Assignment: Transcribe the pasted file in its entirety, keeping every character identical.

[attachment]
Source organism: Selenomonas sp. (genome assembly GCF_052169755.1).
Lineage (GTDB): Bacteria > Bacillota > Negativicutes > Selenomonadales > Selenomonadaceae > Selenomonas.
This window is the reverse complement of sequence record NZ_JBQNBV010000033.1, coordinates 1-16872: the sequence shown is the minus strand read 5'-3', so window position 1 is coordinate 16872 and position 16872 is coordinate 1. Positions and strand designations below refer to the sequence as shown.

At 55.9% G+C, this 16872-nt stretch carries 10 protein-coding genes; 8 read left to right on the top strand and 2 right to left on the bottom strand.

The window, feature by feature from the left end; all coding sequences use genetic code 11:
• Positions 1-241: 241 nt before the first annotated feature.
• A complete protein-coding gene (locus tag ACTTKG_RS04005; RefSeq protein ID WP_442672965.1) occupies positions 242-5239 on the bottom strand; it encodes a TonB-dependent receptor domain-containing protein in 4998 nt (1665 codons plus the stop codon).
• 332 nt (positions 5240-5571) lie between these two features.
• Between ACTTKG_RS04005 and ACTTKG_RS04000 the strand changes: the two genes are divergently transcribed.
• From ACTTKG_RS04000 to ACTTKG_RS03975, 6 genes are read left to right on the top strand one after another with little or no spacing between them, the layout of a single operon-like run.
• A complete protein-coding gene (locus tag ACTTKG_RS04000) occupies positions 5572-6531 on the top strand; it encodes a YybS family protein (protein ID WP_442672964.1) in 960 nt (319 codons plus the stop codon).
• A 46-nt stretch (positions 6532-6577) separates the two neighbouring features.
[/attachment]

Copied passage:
Source organism: Selenomonas sp. (genome assembly GCF_052169755.1).
Lineage (GTDB): Bacteria > Bacillota > Negativicutes > Selenomonadales > Selenomonadaceae > Selenomonas.
This window is the reverse complement of sequence record NZ_JBQNBV010000033.1, coordinates 1-16872: the sequence shown is the minus strand read 5'-3', so window position 1 is coordinate 16872 and position 16872 is coordinate 1. Positions and strand designations below refer to the sequence as shown.

At 55.9% G+C, this 16872-nt stretch carries 10 protein-coding genes; 8 read left to right on the top strand and 2 right to left on the bottom strand.

The window, feature by feature from the left end; all coding sequences use genetic code 11:
• Positions 1-241: 241 nt before the first annotated feature.
• A complete protein-coding gene (locus tag ACTTKG_RS04005; RefSeq protein ID WP_442672965.1) occupies positions 242-5239 on the bottom strand; it encodes a TonB-dependent receptor domain-containing protein in 4998 nt (1665 codons plus the stop codon).
• 332 nt (positions 5240-5571) lie between these two features.
• Between ACTTKG_RS04005 and ACTTKG_RS04000 the strand changes: the two genes are divergently transcribed.
• From ACTTKG_RS04000 to ACTTKG_RS03975, 6 genes are read left to right on the top strand one after another with little or no spacing between them, the layout of a single operon-like run.
• A complete protein-coding gene (locus tag ACTTKG_RS04000) occupies positions 5572-6531 on the top strand; it encodes a YybS family protein (protein ID WP_442672964.1) in 960 nt (319 codons plus the stop codon).
• A 46-nt stretch (positions 6532-6577) separates the two neighbouring features.